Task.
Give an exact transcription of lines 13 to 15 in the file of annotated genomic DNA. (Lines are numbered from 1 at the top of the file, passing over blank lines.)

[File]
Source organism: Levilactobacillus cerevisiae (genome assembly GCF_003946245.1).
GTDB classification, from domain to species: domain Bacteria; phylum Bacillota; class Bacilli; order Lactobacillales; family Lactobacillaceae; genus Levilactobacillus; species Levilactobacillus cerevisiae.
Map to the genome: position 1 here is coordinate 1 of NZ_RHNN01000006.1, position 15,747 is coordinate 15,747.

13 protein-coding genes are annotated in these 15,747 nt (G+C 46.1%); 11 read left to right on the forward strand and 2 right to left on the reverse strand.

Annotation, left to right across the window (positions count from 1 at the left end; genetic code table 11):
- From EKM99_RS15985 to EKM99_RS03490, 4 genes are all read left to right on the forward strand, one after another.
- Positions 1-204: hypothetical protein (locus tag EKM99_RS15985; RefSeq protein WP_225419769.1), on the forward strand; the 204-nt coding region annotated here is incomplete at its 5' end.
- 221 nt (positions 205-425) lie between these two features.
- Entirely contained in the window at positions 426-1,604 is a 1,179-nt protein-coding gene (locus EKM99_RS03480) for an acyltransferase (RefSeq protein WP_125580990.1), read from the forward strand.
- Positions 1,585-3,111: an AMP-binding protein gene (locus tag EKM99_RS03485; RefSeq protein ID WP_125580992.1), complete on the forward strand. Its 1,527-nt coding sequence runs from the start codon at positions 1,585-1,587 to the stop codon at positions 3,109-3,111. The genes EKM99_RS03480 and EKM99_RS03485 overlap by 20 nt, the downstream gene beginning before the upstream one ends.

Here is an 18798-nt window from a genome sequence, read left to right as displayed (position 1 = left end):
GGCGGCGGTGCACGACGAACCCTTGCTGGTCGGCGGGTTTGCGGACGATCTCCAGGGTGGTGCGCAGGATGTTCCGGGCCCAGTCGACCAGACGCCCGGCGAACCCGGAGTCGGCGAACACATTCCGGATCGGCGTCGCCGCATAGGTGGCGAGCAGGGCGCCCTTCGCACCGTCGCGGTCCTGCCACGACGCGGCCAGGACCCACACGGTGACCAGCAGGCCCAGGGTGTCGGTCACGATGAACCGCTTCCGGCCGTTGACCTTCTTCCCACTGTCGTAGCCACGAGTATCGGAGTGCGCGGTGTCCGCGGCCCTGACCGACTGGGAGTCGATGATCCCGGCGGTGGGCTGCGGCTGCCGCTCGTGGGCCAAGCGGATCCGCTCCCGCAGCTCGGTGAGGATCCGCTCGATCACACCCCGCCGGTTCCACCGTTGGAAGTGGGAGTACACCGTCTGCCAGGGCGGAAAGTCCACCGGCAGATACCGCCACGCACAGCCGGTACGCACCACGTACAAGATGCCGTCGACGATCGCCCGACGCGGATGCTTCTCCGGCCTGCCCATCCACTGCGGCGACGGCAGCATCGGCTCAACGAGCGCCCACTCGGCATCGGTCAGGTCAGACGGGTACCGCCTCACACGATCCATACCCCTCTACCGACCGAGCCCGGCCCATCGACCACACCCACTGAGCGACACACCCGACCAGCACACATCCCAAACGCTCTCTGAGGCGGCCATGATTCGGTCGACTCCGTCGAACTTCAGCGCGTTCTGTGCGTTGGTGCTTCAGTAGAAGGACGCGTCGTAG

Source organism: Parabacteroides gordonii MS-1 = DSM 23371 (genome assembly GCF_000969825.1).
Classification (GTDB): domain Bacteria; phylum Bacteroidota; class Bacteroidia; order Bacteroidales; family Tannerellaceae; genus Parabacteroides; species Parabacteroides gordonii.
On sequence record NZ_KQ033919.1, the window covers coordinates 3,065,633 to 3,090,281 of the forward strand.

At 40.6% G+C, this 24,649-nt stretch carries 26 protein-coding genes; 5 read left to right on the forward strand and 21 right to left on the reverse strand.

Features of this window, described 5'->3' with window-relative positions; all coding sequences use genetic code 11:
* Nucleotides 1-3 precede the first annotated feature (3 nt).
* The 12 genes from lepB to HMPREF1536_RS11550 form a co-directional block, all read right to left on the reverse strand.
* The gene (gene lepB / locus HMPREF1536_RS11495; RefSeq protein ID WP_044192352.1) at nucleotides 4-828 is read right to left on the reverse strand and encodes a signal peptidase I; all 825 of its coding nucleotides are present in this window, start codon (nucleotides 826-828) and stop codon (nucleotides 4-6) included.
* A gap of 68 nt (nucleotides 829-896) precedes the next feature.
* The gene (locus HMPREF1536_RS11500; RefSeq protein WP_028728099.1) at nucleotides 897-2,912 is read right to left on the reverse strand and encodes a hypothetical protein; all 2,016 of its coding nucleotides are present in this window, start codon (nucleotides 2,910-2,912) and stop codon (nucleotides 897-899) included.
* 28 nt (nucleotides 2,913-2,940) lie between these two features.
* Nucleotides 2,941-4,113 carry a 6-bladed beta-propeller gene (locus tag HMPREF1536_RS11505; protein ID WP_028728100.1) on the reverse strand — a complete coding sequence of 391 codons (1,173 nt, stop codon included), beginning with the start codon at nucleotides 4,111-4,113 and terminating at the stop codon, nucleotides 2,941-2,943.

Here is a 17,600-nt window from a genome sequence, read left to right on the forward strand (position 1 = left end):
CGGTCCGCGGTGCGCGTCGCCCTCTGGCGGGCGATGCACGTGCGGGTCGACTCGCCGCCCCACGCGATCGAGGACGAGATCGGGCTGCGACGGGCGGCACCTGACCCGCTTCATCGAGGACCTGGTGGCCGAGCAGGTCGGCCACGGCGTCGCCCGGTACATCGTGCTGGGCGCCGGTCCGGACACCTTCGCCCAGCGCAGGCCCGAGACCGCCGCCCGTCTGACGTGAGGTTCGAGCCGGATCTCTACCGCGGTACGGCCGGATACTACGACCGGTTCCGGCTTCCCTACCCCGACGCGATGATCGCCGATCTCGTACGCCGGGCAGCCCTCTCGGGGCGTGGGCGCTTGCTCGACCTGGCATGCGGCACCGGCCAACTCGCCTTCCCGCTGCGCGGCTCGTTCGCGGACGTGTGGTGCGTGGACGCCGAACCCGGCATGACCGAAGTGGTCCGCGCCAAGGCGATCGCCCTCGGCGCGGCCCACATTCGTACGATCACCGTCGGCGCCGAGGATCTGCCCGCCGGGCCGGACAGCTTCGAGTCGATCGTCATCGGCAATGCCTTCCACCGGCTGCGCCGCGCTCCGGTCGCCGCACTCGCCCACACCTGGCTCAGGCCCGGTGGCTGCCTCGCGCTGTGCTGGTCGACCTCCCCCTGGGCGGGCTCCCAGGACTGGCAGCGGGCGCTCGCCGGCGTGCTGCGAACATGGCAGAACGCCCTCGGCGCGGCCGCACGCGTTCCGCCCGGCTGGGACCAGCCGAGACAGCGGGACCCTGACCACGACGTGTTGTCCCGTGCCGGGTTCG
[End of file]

Source organism: Parabacteroides gordonii MS-1 = DSM 23371 (genome assembly GCF_000969825.1).
Classification (GTDB): domain Bacteria; phylum Bacteroidota; class Bacteroidia; order Bacteroidales; family Tannerellaceae; genus Parabacteroides; species Parabacteroides gordonii.
On sequence record NZ_KQ033919.1, the window covers coordinates 3,065,633 to 3,090,281 of the forward strand.